NEW YORK -- When they clinched their spot in the 2011 Stanley Cup Playoffs, the New York Rangers did so while watching their televisions late at night after winning their final regular-season game against the New Jersey Devils during the afternoon. The Rangers required a loss by the Carolina Hurricanes in their finale to the capture the No. 8 seed, and Tampa Bay Lightning provided the knock-out punch.
One year later, the only thing that's similar about the Rangers wrapping up a spot in the 2012 playoffs is it came at the expense of the Devils at Madison Square Garden.
Four players scored goals and Henrik Lundqvist made 20 saves as the Rangers became the first team in the Eastern Conference to punch its postseason ticket with a 4-2 victory against their Atlantic Division rivals Monday night.
The Rangers didn’t learn their playoff fate in 2010 until a loss to the Philadelphia Flyers in the regular-season finale sent them home. This time around, the Rangers took care of business with 20 days before the end of the season.
"It's pretty cool," said defenseman Dan Girardi, who scored his fifth of the season Monday. "Me and Marc (Staal) were talking about that. It's our first time since I've been here, in six years, that we clinched this early. It's nice. It's a nice feeling knowing you'll be in the playoffs, but now it's a matter of staying up top and trying to create some space up top. It's a different feeling for us. We have to handle it the right way."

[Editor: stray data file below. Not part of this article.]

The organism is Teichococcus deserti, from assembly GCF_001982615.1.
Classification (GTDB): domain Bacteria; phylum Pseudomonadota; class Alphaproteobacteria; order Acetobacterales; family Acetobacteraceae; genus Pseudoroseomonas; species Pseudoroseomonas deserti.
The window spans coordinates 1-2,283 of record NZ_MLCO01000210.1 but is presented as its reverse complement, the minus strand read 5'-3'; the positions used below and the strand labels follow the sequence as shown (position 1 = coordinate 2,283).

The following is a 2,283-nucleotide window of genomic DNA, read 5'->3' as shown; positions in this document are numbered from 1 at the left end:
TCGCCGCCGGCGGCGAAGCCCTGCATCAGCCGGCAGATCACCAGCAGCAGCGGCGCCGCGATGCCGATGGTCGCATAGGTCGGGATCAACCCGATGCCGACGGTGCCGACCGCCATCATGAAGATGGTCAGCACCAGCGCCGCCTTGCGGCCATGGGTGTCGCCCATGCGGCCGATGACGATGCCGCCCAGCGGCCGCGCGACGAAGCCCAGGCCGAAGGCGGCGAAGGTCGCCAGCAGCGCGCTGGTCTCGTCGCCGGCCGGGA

The win pushed the Rangers three points ahead of the Pittsburgh Penguins, who have played one fewer game, for the East's top spot with 10 games left on the schedule.
"It's definitely a foreign feeling, that it's not coming down to the last day," said Brandon Dubinsky, who scored 1:11 into the game to give the Rangers a lead they would not relinquish. "We've worked really hard all year for this opportunity. Listen, I think we said from the get-go that the playoffs were not our goal. We want home-ice advantage. We want to get in a good spot and put ourselves in a good position going into the playoffs.
"More importantly, we want to be trying to play our best hockey going in. We got 10 games down the stretch to fine-tune things and make sure we're ready for that."
The openly discussed hatred between the Rangers and Devils manifested itself 3 seconds into the contest with a six-man brawl off the opening faceoff.
The Rangers' Mike Rupp, Brandon Prust and Stu Bickel fought Eric Boulton, Cam Janssen and Ryan Carter, respectively, in a scene out of "Slap Shot" that played out to the delight of 18,200 fans. Carter left the ice bloodied after his bout, and Devils defenseman Bryce Salvador received a 10-minute misconduct for trying to pull Bickel off Carter after the pair fell to the ice and Bickel continued to throw punches.
As the visiting team, the Devils must declare their lineup first. The Rangers countered with their tough guys and had Dubinsky, a forward, lined up as a defenseman to allow Bickel to move up to forward.